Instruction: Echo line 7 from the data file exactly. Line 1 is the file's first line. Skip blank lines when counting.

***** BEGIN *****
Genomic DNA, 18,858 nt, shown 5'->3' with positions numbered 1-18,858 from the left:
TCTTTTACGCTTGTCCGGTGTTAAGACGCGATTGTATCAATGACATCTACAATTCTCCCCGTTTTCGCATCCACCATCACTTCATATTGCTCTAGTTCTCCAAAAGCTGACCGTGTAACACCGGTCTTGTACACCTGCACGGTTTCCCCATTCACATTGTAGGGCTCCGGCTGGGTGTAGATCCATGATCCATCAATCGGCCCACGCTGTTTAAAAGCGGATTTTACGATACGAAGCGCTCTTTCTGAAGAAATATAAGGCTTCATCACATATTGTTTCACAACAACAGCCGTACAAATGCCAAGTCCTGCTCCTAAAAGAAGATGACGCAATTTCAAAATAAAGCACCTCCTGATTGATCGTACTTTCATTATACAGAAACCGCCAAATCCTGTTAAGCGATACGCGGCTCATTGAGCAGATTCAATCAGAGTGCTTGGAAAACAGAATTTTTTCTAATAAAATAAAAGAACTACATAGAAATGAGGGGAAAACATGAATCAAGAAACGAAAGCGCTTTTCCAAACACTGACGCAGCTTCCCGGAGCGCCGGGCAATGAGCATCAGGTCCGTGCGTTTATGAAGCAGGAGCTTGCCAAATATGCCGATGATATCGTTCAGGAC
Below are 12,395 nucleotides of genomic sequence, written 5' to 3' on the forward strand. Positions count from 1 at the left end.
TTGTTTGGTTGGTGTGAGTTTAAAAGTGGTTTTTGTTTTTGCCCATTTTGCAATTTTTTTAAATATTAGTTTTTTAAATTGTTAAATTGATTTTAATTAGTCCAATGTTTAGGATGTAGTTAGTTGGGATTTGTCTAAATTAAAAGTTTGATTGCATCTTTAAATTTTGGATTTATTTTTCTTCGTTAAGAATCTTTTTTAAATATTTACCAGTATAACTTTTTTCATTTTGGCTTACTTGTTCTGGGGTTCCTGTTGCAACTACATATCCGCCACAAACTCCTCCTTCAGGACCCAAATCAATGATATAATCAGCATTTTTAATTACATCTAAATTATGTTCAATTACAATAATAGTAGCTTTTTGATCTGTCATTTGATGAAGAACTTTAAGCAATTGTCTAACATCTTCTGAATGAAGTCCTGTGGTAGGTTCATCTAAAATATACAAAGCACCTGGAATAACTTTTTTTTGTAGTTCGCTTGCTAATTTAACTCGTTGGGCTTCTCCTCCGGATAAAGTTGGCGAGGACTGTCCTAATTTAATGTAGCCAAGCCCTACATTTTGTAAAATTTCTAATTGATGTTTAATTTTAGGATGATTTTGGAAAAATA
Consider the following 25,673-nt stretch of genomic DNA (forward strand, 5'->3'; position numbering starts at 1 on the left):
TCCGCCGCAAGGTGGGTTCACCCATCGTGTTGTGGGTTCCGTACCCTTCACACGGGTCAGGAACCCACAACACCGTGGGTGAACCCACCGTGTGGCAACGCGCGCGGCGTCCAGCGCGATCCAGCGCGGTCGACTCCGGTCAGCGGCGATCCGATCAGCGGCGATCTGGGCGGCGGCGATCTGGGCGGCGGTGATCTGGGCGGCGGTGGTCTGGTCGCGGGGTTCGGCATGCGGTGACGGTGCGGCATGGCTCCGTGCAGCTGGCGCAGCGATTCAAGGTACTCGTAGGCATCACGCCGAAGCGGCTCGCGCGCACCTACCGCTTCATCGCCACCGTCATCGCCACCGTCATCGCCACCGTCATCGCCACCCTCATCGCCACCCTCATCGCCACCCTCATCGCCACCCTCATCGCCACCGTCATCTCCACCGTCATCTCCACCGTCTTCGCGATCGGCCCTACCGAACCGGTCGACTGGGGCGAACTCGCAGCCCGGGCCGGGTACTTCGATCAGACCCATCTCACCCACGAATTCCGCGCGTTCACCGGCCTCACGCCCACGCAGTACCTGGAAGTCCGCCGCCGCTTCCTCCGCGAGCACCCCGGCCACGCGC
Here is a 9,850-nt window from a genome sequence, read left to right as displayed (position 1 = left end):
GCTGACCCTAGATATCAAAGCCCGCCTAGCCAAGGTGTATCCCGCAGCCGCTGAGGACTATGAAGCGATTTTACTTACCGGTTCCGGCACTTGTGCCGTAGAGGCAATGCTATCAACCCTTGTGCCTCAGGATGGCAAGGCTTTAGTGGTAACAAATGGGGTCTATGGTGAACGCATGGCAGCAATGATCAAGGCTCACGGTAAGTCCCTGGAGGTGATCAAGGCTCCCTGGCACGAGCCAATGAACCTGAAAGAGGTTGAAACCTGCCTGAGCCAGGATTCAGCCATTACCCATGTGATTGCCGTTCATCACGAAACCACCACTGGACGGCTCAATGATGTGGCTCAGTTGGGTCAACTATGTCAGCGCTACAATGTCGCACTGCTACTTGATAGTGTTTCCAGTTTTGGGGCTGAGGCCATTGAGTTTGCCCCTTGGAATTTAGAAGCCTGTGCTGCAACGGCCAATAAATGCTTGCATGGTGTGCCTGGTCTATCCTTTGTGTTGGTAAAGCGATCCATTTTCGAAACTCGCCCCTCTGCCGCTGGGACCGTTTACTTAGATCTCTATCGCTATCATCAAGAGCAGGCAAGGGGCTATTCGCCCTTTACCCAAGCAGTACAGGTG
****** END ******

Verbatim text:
Here is a 9,850-nt window from a genome sequence, read left to right as displayed (position 1 = left end):